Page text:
Durst writes of opera, sports in letter to LA Times
NEW ORLEANS - A California newspaper has published a Louisiana-postmarked letter purported to be from Robert Durst, who faces a murder charge in California while fighting weapons charges in New Orleans.
The letter posted on the Los Angeles Times website says nothing about Durst's legal charges. The writer discusses living part-time in Los Angeles from 2008 to 2011 and states that his interests are "opera and pro football." He touches on politics and his health problems.
Durst attorney Dick DeGuerin told the newspaper the letter's scrawled cursive looks like Durst's handwriting.
Durst, jailed without bond in Louisiana pleaded not guilty Thursday to Louisiana weapons charges in New Orleans. He also faces a new federal weapons charge there.
Durst is charged in Los Angeles in the death of Susan Berman in 2000.
Millionaire real estate heir Robert Durst, wanted in California on a murder charge, pleaded not guilty Thursday to two weapons charges related to his arrest last month.
Durst, with hands shackled to his sides, entered his plea during an arraignment in a New Orleans court on charges of possessing a firearm after a felony conviction and possessing both a firearm and an illegal drug, marijuana.
Durst's defense attorneys lifted him from an armchair to his feet to walk to the podium and then helped him enter his plea.
Attorney Dick DeGuerin whispered into Durst's ear as he entered the plea. He had to whisper twice before Durst said, "I am not guilty, your honor."
Judge Franz Zibilich asked if Durst was making that plea to both charges against him. DeGuerin whispered again, and Durst said, "Yes, your honor."
Durst was arrested at a J.W. Marriott hotel on March 15 in New Orleans on a warrant from Los Angeles County after being recognized by an FBI agent. The next day, a grand jury indicted Durst on weapons charges after authorities searching Durst's hotel room allegedly found a .38-caliber revolver and a controlled substance in the room.
The weapons arrest has kept Durst in New Orleans even though he waived extradition to California, where he's charged in the December 2000 death of a longtime friend. Durst is being held without bail in the mental ward of a state prison.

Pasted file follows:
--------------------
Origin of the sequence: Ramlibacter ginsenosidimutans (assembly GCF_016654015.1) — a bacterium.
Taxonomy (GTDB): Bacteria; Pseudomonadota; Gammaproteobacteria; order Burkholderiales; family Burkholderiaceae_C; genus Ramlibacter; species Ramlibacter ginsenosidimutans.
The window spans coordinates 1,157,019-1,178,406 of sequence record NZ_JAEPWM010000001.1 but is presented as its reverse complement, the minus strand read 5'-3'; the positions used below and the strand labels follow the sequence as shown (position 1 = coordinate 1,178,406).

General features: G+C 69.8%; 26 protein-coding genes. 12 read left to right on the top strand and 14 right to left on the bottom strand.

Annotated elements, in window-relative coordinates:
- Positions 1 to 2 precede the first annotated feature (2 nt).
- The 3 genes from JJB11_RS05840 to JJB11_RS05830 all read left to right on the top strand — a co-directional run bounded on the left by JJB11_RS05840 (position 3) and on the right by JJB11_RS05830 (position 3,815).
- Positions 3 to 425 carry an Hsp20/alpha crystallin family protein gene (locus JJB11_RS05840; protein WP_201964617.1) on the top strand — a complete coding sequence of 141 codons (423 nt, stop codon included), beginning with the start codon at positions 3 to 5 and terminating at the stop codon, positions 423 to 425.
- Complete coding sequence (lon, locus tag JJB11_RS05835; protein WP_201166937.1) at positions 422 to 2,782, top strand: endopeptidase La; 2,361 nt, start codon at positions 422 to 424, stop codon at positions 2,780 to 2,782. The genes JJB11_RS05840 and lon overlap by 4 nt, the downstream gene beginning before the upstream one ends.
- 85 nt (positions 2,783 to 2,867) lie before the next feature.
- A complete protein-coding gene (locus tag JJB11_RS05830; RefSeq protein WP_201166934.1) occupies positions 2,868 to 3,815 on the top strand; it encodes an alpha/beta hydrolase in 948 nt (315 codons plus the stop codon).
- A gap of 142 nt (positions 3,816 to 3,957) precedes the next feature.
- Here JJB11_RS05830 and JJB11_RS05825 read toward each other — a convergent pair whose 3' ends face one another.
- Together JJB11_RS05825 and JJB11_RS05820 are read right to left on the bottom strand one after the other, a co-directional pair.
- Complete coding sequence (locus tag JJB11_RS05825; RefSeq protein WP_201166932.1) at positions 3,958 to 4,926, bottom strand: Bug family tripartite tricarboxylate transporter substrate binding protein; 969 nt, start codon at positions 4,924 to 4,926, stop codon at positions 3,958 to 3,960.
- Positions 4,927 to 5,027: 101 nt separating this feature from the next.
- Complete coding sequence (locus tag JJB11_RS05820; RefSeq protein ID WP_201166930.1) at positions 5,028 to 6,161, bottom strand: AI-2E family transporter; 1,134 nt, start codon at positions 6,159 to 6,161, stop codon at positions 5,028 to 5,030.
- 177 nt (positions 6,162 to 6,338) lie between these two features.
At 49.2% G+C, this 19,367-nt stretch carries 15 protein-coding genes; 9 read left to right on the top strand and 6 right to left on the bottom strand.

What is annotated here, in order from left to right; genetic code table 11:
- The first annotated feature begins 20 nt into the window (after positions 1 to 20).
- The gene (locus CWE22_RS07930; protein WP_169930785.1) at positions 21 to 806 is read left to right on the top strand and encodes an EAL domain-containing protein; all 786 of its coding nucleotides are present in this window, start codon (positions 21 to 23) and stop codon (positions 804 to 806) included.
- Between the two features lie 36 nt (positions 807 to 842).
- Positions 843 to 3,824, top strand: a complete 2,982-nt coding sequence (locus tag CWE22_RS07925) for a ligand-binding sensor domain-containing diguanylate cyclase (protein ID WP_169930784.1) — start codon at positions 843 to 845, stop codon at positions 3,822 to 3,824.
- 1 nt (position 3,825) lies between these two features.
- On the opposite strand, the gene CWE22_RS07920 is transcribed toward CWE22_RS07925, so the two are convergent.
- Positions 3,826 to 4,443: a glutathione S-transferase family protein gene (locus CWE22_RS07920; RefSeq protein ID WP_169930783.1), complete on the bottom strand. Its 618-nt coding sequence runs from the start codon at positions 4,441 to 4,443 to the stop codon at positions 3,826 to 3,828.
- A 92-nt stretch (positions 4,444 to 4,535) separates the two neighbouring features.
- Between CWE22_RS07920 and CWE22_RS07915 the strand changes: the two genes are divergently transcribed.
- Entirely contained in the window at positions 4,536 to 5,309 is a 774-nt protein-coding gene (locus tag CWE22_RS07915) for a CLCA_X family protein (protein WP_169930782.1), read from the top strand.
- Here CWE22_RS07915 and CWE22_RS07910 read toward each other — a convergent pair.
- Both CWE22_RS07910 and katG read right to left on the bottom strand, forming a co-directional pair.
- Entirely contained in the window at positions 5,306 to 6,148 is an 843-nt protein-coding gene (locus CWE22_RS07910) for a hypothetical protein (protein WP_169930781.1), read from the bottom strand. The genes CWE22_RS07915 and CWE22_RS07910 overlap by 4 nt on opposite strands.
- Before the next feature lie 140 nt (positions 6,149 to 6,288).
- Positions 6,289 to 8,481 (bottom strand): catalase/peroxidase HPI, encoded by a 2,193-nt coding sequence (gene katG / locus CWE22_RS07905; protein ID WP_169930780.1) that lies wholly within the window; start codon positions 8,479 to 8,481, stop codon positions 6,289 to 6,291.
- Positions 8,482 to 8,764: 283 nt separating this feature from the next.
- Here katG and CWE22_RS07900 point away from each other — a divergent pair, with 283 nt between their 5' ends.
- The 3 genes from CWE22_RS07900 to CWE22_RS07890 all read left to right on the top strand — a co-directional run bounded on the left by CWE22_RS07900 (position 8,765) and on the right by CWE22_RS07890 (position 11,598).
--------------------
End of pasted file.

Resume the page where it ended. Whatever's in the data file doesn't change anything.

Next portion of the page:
Durst's story also is playing out two miles away in federal court in New Orleans. An affidavit filed there accuses Durst of breaking a federal law prohibiting felons from possessing firearms. Durst pleaded guilty in Pennsylvania in 2004 to possession a firearm while a fugitive and doing so while under indictment. But DeGuerin has argued that the two felonies to which Durst pleaded guilty would not make it illegal for him to have a gun.
Prosecutors have asked a U.S. magistrate judge to order Durst to be brought to federal court for a hearing April 16 - and that he remain in U.S. custody until the federal matter is resolved. DeGuerin said attorneys are set for a hearing on federal matters later Thursday.
Durst, an estranged member of the family that runs 1 World Trade Center in New York, has had multiple run-ins with the law over his nearly 72 years.
He was arrested in New Orleans on the eve of the finale of a six-part HBO documentary called "The Jinx" about Durst, the disappearance of his first wife in 1982, the death of a longtime friend in 2000 and the death and dismemberment of a neighbor in Galveston in 2001.
A self-defense plea won acquittal in the death of Morris Black, but Durst is charged in Los Angeles with murder in the death of longtime friend Susan Berman, 55, who was shot in the head in 2000. His lawyers, DeGuerin and Billy Gibbens, have said repeatedly that he just wants to go to California to deal with that charge.
Durst's lawyers say his arrest in New Orleans was timed to coincide with the conclusion of "The Jinx," which also described the disappearance of his wife, Kathleen, in 1982 from New York; the Los Angeles shooting of Berman, 55, in 2000; and Black's death in 2001.
Durst had registered at the Marriott under the name Everette Ward and was lying low while HBO aired the final chapter of his life story.
Desktop NewsClick to open Continuous News in a sidebar that updates in real-time.
Black History Month: Remembering Leland College
Police investigating homicide, unidentified male found Sunday morning
A record-breaking weekend for LSU baseball fans
Internal memo shows Southern has zero tolerance for sexual harassment, University remains...
Scotlandville asking for community's help to create historic district